How to build a barebones PC

Views 1 Like Comments Comment
Like if this guide is helpful
The guide to building your own computer
The quickest way to build your own PC is to use a barebones kit that bundles the core components — case, motherboard, processor and sometimes even memory — to get you started. We’ve already explained everything you need to know before choosing a barebones PC, so if you’ve made your choice and to get going, David Bayon, Contributing Editor at PC Pro explains the building process.
Adding some RAM
Gather everything you need
All barebones PC kits come with a case and suitable motherboard, and most also come with a compatible processor already in place. If not, you’ll need to check the socket type of your barebones kit’s motherboard and buy the AMD or Intel processor that fits. These processors all have an integrated graphics chip, so unless you’re building a gaming PC, you won’t need a dedicated graphics card.

Next you’ll need some memory, or ‘RAM’. Again, check your motherboard to see whether it accepts desktop or laptop memory and buy a stick or two. 4GB is standard these days, but it makes sense to buy 8GB, particularly with prices so low at the moment. Depending on the size of your case, you can use a desktop or laptop hard drive, or perhaps an SSD — or even both, if there’s room.
Open the case
The case lid is usually held in place by a few screws, so undo those and it should slide off. Don’t be put off by how technical it all looks inside, as it’s very simple to put everything together. The one thing to keep in mind is that everything connects to the motherboard: processor, memory, hard drives, even the buttons on the case. So if something isn’t working at any point, always start by checking its motherboard connection.
Press Enter to Save
The processor
If your barebones PC already has a processor, great. If not, you’ll need to install both a processor and cooler yourself. The processor is a flat, square component with a grid of tiny connectors on one side and you should be able to see a matching socket on the motherboard.
Gripping the processor carefully by its edges and with those connectors facing downwards, line it up with the socket — it only fits one way around — and drop it into place. Then take the cooler, peel off the protective strip from the bottom to reveal the silver thermal paste, place it over the processor and secure its connectors tightly. Finally, take the tiny power cable for the cooler’s fan and plug it into the nearby socket on the motherboard — it should be labelled ‘CPU’ or something similar.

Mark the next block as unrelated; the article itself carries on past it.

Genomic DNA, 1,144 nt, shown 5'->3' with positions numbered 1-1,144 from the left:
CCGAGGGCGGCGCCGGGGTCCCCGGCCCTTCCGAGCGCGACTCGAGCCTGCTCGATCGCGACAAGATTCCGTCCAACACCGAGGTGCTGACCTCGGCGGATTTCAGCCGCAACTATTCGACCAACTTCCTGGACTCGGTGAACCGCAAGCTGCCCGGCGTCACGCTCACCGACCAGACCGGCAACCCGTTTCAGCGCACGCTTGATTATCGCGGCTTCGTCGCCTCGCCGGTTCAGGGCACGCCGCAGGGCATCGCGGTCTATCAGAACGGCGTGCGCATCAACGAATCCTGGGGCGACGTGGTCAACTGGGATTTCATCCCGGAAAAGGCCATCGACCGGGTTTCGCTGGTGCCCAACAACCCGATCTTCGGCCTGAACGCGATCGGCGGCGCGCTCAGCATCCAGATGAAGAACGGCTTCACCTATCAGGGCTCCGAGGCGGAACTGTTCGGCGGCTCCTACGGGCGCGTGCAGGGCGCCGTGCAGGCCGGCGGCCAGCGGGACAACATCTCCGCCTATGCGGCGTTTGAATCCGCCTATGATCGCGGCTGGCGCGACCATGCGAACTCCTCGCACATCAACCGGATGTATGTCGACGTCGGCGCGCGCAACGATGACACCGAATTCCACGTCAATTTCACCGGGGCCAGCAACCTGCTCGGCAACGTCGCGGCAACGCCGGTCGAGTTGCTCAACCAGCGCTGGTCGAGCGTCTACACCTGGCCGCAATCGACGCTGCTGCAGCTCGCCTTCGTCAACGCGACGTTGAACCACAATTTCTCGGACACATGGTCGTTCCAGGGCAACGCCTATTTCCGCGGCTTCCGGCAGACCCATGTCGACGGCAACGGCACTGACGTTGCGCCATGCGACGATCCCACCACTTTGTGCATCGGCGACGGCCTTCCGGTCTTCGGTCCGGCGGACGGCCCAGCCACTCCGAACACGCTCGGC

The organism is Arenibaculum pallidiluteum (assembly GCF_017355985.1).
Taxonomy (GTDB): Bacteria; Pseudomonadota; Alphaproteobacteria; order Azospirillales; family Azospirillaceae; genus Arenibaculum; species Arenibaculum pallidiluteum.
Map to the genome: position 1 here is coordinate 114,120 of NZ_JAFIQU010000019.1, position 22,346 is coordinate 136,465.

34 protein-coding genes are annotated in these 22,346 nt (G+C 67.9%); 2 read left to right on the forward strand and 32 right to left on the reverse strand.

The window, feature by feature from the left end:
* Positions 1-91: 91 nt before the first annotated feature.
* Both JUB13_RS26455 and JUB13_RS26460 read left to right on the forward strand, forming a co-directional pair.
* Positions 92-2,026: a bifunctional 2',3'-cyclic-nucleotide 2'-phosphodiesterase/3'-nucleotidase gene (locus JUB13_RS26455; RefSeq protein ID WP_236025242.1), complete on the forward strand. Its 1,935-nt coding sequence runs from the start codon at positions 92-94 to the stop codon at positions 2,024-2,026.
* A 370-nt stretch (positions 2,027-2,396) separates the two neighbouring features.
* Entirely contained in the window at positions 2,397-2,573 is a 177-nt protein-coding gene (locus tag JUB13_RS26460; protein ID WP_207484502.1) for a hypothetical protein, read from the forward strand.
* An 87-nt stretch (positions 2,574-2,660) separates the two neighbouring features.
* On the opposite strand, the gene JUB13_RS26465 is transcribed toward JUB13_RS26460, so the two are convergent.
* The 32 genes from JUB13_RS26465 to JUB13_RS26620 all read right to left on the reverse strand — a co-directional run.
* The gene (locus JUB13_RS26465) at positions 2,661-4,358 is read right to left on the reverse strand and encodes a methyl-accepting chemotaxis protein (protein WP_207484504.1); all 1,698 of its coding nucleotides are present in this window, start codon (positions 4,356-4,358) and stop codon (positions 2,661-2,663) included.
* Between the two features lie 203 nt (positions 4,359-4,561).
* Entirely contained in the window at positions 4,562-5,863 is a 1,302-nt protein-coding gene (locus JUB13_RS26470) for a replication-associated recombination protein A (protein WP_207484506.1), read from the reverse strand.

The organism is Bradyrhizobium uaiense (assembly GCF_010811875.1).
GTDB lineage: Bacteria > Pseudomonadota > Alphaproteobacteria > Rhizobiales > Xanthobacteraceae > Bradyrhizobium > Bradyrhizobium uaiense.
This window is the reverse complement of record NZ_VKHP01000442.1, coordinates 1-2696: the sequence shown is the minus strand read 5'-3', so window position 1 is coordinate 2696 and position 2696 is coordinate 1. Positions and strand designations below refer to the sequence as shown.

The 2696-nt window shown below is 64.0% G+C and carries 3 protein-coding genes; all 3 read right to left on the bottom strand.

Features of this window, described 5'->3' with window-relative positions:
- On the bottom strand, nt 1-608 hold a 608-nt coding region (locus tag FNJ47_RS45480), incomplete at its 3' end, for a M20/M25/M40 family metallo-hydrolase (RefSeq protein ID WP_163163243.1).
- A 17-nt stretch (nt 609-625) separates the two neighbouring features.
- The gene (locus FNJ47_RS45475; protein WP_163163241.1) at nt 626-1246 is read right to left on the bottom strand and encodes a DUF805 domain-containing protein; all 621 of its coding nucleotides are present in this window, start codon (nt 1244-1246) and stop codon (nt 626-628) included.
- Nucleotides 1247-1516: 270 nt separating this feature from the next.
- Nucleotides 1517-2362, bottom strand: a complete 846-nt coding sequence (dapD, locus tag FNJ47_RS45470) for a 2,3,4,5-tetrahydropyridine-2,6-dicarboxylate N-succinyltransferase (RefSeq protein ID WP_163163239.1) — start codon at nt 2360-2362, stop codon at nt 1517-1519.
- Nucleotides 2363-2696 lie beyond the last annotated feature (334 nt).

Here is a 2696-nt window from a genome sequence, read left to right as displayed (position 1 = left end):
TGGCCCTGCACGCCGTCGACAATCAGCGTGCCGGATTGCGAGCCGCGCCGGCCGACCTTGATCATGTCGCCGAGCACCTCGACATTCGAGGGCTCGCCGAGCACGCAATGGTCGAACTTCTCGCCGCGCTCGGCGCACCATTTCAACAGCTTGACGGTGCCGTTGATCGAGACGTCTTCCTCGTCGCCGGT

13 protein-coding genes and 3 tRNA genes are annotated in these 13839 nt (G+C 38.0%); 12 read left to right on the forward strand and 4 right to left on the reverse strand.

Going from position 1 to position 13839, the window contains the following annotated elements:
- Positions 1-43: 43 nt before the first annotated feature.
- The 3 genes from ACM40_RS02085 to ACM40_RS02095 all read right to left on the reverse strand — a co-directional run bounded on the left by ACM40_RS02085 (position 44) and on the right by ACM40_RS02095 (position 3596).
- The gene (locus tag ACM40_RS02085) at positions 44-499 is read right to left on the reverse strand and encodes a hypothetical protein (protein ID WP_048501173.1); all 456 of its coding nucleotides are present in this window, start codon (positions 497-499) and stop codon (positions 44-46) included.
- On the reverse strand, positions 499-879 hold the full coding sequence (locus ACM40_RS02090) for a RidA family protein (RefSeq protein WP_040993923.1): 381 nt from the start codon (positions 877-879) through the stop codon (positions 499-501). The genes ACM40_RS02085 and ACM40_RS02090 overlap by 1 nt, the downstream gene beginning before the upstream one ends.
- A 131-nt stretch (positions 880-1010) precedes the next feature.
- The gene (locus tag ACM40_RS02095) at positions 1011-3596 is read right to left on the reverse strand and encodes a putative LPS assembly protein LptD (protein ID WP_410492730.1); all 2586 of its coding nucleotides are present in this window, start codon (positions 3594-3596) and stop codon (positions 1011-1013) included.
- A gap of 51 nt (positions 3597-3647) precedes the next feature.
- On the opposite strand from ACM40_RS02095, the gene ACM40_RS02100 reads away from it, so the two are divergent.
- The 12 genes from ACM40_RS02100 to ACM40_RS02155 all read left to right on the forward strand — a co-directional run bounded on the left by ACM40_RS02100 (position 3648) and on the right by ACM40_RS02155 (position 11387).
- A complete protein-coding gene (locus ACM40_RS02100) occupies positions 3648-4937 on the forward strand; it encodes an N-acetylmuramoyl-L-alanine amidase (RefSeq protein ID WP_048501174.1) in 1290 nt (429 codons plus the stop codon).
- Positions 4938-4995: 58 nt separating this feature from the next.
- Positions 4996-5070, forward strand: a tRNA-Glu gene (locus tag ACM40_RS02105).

Add a caption
The memory and hard drive
Next, take your sticks of memory and, holding them carefully by the edges, slot them into the long, thin slots on the motherboard until the catches at either end click into place. If you can’t push them in far enough, use your fingers to close the catches manually, then give the sticks a gentle tug to make sure they’re in place.

Many barebones cases have a removable hard drive bay and you may even have already taken it out to get to the PC’s motherboard. Whether the hard drive bay is inside or outside the case, screw in your hard drive or SSD, then connect a power and data cable to its connectors. Leave the other end loose until you’ve re-secured the hard drive bay inside the case, then reach in and carefully connect both cables to the relevant ports on the motherboard — check the manual if you can’t find them.
Install Windows
At this point you have everything you need in place, although you’re free to add a graphics card and an optical drive if you’d like to. Close the case and fix the screws back in place, then connect the power cable, press the little power switch next to (if there is one) and press the power button on the front of the case.

At this point, not much will happen, as there’s no operating system installed. Now it’s time to install Windows from a DVD drive (use an external USB drive if you didn’t fit an internal one) or a USB flash drive. Whichever you decide, press the F12 key on the keyboard during when the PC boots to bring up the BIOS boot order menu and put your Windows installation drive at the top, then restart and follow the installation instructions to get up and running.
Have something to share, create your own guide... Write a guide
Explore more guides